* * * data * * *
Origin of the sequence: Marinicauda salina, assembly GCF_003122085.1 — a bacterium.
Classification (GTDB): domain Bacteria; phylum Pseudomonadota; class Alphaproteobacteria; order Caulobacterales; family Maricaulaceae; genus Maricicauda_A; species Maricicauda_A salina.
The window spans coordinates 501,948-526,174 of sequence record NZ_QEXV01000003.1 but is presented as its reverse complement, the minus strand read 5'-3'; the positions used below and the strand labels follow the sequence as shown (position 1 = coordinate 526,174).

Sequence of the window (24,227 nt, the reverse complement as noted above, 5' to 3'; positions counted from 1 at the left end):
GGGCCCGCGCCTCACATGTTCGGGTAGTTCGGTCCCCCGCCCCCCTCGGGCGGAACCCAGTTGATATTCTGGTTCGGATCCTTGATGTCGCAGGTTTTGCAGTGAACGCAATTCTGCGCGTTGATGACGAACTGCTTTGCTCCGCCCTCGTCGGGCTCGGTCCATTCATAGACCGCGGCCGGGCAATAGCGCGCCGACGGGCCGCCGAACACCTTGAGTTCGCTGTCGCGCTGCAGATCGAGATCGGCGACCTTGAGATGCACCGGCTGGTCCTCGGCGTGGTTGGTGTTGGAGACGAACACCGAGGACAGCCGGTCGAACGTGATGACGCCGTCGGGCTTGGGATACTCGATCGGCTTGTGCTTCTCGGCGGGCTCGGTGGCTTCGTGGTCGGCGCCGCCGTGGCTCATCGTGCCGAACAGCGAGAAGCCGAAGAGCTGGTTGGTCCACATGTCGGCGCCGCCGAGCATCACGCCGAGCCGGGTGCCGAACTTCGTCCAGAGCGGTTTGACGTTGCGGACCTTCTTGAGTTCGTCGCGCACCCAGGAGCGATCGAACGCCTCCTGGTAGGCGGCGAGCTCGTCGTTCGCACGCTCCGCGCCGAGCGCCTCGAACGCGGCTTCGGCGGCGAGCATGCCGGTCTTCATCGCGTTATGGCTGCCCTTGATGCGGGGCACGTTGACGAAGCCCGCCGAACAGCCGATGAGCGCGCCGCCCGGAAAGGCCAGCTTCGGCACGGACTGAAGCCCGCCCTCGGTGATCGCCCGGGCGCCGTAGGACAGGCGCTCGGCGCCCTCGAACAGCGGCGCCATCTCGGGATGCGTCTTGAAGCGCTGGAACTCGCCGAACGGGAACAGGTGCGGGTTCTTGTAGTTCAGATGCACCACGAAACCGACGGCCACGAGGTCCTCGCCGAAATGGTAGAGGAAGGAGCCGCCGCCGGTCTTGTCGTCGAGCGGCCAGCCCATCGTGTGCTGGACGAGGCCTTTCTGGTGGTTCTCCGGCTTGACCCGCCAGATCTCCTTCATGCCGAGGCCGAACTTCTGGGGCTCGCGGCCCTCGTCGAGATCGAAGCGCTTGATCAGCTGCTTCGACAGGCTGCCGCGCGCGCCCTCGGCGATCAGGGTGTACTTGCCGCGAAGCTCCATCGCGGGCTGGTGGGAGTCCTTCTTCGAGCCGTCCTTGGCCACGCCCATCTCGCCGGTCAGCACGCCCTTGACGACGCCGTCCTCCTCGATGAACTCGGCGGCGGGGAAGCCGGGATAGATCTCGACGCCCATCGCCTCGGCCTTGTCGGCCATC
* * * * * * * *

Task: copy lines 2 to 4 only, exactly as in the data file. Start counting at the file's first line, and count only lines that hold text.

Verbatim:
Classification (GTDB): domain Bacteria; phylum Pseudomonadota; class Alphaproteobacteria; order Caulobacterales; family Maricaulaceae; genus Maricicauda_A; species Maricicauda_A salina.
The window spans coordinates 501,948-526,174 of sequence record NZ_QEXV01000003.1 but is presented as its reverse complement, the minus strand read 5'-3'; the positions used below and the strand labels follow the sequence as shown (position 1 = coordinate 526,174).

Sequence of the window (24,227 nt, the reverse complement as noted above, 5' to 3'; positions counted from 1 at the left end):